thu 18/01/2018

Martha Wainwright & Ed Harcourt, Roundhouse | reviews, news & interviews

Martha Wainwright & Ed Harcourt, Roundhouse

Martha Wainwright & Ed Harcourt, Roundhouse

A captivating set from the Canadian chanteuse and her songwriting partner

Ed & Martha's gift of lyrical poetry in a serene settingJohn Williams

The creative partnership between Ed Harcourt and Martha Wainwright is an intriguing one. He is an out and out showman, full of stage presence, bravado and tinged with thespiness. She is an introverted, quirky creative, flanked by the comfort of a full band. But there's no doubting that together they make beautiful music.

Their songs, whether independent or duet, trip through the lyrical poetry of tender ballads, rousing guitar riffs, cloudy folk and abstract punk tunes with a touch of vintage jazz. Bathed in the soft, warm lights and before an intimate audience at the Roundhouse, the experience is enveloping and authentic, allowing a glimpse into the creative make-up of someone who's existed forever in a bubble of musical genius and freedom.

There's something gloriously louche in this intimate musical get-together

Harcourt is like a modern-day troubador, recording and layering his playing of the keyboard, guitar and drums then singing over the top, chatting brusquely in between numbers like "Occupational Hazard", "Furnaces" and "Velvet and Gold" that you can feel yourself falling into. Wainwright by comparison is nervy, shy, throwing her head back as she speaks, like a nervous tick. The comparison between her timidity at talking and fully losing herself in the music, where she finds her comfort zone in the signature pendulum range and intense long-holds of a truly unique vocal style, is striking.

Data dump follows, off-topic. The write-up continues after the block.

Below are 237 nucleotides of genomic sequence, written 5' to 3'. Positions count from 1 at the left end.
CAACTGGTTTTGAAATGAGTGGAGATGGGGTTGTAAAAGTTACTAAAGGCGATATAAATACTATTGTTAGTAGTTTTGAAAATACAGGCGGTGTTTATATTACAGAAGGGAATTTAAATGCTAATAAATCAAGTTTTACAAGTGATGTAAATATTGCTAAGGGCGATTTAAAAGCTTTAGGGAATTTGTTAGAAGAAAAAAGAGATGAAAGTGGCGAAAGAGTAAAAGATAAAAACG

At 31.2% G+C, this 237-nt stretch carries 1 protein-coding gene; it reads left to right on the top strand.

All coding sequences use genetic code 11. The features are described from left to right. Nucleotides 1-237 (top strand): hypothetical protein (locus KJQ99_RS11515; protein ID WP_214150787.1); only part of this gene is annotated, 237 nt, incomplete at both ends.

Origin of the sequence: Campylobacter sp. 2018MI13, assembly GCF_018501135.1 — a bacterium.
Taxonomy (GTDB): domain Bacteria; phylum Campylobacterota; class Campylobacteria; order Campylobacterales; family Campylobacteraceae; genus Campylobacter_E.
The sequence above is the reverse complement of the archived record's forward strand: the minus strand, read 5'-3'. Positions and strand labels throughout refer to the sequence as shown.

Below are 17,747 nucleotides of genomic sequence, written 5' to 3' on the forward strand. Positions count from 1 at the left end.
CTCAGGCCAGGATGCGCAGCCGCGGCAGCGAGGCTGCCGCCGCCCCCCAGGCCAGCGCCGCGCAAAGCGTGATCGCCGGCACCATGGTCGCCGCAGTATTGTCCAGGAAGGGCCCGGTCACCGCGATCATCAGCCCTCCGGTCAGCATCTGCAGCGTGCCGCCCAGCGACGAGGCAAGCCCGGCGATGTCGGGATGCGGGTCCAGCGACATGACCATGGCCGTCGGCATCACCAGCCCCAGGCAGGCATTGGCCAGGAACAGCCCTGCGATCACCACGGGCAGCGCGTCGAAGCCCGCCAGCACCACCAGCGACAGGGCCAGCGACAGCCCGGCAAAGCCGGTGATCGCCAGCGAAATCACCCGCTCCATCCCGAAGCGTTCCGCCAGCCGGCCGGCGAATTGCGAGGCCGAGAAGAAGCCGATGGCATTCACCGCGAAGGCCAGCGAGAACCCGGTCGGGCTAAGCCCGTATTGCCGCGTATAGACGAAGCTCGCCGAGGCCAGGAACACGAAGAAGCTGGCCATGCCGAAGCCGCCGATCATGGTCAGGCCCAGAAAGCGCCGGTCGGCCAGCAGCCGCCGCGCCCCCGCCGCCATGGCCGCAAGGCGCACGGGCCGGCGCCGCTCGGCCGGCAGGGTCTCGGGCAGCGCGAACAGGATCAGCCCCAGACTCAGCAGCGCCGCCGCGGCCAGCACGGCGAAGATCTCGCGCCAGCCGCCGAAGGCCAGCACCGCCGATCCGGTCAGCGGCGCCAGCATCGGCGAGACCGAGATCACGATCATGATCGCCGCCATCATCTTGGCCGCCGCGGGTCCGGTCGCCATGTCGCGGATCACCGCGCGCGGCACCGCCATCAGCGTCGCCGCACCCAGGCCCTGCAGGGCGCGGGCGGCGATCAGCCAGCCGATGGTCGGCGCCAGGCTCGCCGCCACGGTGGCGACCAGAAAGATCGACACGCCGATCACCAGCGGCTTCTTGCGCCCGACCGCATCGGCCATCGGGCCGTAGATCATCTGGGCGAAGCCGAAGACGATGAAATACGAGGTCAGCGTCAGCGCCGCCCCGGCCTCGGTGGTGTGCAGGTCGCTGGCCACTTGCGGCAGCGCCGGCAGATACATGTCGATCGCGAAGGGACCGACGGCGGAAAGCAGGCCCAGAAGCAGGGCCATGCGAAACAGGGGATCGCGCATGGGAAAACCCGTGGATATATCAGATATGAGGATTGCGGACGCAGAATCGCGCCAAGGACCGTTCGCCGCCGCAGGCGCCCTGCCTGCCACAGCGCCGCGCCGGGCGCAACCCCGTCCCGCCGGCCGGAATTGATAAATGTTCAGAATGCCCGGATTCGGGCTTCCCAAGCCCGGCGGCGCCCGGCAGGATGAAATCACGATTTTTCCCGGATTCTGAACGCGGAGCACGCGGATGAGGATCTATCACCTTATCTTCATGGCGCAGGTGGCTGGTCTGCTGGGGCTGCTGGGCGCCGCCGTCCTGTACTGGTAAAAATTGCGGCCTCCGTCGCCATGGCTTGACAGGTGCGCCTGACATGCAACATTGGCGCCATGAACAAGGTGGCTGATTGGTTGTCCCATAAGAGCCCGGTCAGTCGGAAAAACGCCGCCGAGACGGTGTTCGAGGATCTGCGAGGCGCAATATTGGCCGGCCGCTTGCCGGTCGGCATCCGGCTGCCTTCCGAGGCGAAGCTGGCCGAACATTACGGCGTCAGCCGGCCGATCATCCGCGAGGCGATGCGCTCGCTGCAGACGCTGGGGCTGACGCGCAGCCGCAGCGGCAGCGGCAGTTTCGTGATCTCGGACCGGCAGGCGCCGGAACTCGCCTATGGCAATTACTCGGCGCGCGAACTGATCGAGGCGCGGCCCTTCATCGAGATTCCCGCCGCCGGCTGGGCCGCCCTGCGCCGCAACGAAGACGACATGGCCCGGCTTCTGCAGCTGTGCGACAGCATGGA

Singing tracks from her latest album, Goodnight City, Wainwright alludes to the creative suite that is her life, a conglomeration of friends and family who have written or helped to write various tracks. She mimics her brother, Rufus Wainwright, with a cartoon voice saying, "That's not actually what he sounds like...", messes up one of family friend Leonard Cohen's tracks ("Chelsea Hotel #2"), and talks us through a delightful ditty about her son, "Francine", quipping, "It's nice to write about people you can't shit on.../ Just wait 'til they're teenagers, though." She wonders if her collaborators' money and fame will rub off on her, urging the audience to "just buy the fucking record." 

I feel like they probably will, heady as they are on her ability to draw you into a poetic narrative, grinding her hips with dance-like theatricality against her guitar, flicking her leg up as she goes, or drunk on the beguiling way she slips into French, sharing a cheeky joke or letting you into her personal secrets. There's something gloriously louche in this intimate musical get-together, with one or the other roughly kicking off and re-beginning songs, asking "Shall I just start this?" Even after 10 years since the first album, a lifetime of musical collaboration and whatever's gone before, there is a sense that Wainwright has and always will have, a knack for new beginnings.

@Katiecolombus

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